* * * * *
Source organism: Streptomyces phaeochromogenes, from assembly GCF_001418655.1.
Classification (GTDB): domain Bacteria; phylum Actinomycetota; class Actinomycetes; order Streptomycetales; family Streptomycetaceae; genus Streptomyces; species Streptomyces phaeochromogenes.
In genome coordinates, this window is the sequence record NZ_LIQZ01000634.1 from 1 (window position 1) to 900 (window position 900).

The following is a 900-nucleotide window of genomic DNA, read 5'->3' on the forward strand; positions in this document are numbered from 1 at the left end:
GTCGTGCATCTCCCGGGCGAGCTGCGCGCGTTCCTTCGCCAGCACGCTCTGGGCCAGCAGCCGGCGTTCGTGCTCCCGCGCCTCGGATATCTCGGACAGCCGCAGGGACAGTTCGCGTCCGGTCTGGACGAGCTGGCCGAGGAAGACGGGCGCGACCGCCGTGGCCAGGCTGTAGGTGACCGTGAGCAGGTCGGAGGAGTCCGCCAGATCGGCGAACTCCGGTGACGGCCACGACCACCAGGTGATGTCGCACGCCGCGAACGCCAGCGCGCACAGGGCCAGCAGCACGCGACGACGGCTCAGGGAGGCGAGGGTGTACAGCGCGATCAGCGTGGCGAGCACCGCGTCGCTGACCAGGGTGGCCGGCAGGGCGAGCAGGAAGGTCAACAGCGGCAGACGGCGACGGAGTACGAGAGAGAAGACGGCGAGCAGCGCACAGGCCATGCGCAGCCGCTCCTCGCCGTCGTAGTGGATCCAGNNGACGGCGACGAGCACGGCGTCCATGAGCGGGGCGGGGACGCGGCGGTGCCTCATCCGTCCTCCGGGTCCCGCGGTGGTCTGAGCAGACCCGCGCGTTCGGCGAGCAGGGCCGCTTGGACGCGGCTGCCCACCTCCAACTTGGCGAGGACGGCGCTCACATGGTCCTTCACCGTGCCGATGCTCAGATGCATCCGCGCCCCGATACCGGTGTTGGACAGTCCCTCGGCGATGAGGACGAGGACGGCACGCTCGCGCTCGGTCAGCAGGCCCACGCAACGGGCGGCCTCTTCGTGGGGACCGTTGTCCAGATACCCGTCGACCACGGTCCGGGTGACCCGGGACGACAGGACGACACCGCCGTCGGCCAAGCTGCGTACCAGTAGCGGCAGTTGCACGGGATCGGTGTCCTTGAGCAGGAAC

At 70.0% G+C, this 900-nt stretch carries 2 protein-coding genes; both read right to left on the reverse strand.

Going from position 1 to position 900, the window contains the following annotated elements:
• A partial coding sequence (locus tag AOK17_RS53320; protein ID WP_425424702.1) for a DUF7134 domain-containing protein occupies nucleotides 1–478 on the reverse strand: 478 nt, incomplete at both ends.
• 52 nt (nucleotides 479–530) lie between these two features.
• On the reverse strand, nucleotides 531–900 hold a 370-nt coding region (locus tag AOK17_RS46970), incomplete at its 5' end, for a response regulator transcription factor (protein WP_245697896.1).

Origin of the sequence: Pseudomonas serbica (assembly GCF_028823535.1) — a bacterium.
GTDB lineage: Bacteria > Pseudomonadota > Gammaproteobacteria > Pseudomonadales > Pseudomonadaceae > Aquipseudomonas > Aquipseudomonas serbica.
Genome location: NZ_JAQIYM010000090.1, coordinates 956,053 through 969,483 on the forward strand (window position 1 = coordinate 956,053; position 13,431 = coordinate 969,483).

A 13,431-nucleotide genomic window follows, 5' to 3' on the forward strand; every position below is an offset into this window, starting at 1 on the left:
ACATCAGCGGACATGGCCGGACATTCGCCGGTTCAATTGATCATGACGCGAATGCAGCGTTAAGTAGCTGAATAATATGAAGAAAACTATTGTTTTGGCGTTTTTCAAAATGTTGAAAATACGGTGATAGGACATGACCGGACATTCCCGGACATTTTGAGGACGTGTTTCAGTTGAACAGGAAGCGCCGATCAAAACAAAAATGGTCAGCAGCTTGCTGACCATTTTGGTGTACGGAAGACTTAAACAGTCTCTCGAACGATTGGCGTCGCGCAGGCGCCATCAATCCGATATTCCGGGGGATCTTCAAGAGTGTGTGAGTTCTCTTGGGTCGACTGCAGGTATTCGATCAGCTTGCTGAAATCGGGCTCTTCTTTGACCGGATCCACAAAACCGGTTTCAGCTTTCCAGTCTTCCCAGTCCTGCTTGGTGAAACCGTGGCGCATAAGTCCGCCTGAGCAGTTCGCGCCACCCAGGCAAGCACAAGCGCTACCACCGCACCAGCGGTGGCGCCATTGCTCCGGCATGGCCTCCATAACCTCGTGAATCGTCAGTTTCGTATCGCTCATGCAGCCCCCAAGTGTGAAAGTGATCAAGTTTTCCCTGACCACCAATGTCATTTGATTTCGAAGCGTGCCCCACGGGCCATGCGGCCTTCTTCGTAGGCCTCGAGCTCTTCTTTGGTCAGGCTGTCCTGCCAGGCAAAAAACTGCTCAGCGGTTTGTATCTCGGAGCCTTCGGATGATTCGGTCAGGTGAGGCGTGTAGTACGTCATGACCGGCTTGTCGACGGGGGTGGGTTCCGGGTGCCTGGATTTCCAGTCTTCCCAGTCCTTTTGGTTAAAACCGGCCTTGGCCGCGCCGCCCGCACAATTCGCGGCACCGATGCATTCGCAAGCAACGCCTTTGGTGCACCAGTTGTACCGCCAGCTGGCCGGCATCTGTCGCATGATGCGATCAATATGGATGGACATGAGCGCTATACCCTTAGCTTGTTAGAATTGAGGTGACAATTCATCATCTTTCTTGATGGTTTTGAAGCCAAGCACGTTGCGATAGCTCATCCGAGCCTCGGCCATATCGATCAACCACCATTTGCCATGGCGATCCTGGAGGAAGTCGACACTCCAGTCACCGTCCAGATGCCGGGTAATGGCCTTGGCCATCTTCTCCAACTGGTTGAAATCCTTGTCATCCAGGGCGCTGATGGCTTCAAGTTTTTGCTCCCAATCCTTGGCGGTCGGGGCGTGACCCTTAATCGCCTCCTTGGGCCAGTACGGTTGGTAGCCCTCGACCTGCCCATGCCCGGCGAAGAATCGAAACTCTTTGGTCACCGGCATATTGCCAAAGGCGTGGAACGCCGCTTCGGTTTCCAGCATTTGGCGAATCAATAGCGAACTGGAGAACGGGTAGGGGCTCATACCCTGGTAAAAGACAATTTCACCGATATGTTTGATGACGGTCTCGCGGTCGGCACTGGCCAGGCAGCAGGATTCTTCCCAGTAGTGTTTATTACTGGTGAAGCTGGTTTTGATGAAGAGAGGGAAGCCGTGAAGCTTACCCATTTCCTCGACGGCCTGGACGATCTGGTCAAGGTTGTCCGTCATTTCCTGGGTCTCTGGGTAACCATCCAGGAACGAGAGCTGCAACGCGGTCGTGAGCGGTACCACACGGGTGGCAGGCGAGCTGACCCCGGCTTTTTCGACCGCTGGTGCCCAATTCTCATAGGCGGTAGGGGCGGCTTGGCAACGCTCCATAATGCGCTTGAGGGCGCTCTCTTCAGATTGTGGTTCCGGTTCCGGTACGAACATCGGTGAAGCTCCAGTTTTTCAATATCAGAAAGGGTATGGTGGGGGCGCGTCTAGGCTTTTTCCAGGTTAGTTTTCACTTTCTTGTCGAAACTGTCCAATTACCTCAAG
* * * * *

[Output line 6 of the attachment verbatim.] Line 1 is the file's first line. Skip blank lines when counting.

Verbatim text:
At 70.0% G+C, this 900-nt stretch carries 2 protein-coding genes; both read right to left on the reverse strand.